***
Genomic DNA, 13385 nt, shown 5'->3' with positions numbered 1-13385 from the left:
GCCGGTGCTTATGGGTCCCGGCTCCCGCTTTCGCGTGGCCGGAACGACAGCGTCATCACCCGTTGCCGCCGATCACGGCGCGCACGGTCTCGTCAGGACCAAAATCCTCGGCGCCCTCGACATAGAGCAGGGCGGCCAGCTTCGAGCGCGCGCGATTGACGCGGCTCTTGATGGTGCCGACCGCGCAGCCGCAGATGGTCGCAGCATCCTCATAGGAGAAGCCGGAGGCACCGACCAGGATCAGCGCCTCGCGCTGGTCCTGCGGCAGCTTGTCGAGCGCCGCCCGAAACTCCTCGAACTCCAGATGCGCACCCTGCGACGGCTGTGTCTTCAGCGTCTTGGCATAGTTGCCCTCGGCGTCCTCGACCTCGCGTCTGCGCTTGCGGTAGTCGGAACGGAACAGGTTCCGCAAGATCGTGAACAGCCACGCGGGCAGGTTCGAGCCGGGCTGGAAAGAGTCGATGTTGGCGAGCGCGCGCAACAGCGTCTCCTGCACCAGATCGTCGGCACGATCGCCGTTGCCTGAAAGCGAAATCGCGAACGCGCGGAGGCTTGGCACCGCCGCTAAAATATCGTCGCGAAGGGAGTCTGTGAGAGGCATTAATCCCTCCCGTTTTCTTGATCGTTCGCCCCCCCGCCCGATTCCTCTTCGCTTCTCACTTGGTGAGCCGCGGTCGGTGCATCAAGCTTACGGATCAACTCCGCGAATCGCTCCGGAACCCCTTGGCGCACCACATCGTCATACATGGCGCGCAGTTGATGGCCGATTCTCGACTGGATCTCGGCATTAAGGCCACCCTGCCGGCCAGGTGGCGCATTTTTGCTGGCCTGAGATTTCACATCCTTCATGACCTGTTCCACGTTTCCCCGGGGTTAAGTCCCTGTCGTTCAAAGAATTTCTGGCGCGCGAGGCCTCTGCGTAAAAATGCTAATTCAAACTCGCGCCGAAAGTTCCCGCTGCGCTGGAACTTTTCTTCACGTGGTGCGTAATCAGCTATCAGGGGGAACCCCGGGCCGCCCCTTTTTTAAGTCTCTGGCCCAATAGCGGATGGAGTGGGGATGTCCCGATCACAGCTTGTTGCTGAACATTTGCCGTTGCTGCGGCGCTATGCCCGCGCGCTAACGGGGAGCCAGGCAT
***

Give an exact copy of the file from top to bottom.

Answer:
Genomic DNA, 13385 nt, shown 5'->3' with positions numbered 1-13385 from the left:
GCCGGTGCTTATGGGTCCCGGCTCCCGCTTTCGCGTGGCCGGAACGACAGCGTCATCACCCGTTGCCGCCGATCACGGCGCGCACGGTCTCGTCAGGACCAAAATCCTCGGCGCCCTCGACATAGAGCAGGGCGGCCAGCTTCGAGCGCGCGCGATTGACGCGGCTCTTGATGGTGCCGACCGCGCAGCCGCAGATGGTCGCAGCATCCTCATAGGAGAAGCCGGAGGCACCGACCAGGATCAGCGCCTCGCGCTGGTCCTGCGGCAGCTTGTCGAGCGCCGCCCGAAACTCCTCGAACTCCAGATGCGCACCCTGCGACGGCTGTGTCTTCAGCGTCTTGGCATAGTTGCCCTCGGCGTCCTCGACCTCGCGTCTGCGCTTGCGGTAGTCGGAACGGAACAGGTTCCGCAAGATCGTGAACAGCCACGCGGGCAGGTTCGAGCCGGGCTGGAAAGAGTCGATGTTGGCGAGCGCGCGCAACAGCGTCTCCTGCACCAGATCGTCGGCACGATCGCCGTTGCCTGAAAGCGAAATCGCGAACGCGCGGAGGCTTGGCACCGCCGCTAAAATATCGTCGCGAAGGGAGTCTGTGAGAGGCATTAATCCCTCCCGTTTTCTTGATCGTTCGCCCCCCCGCCCGATTCCTCTTCGCTTCTCACTTGGTGAGCCGCGGTCGGTGCATCAAGCTTACGGATCAACTCCGCGAATCGCTCCGGAACCCCTTGGCGCACCACATCGTCATACATGGCGCGCAGTTGATGGCCGATTCTCGACTGGATCTCGGCATTAAGGCCACCCTGCCGGCCAGGTGGCGCATTTTTGCTGGCCTGAGATTTCACATCCTTCATGACCTGTTCCACGTTTCCCCGGGGTTAAGTCCCTGTCGTTCAAAGAATTTCTGGCGCGCGAGGCCTCTGCGTAAAAATGCTAATTCAAACTCGCGCCGAAAGTTCCCGCTGCGCTGGAACTTTTCTTCACGTGGTGCGTAATCAGCTATCAGGGGGAACCCCGGGCCGCCCCTTTTTTAAGTCTCTGGCCCAATAGCGGATGGAGTGGGGATGTCCCGATCACAGCTTGTTGCTGAACATTTGCCGTTGCTGCGGCGCTATGCCCGCGCGCTAACGGGGAGCCAGGCAT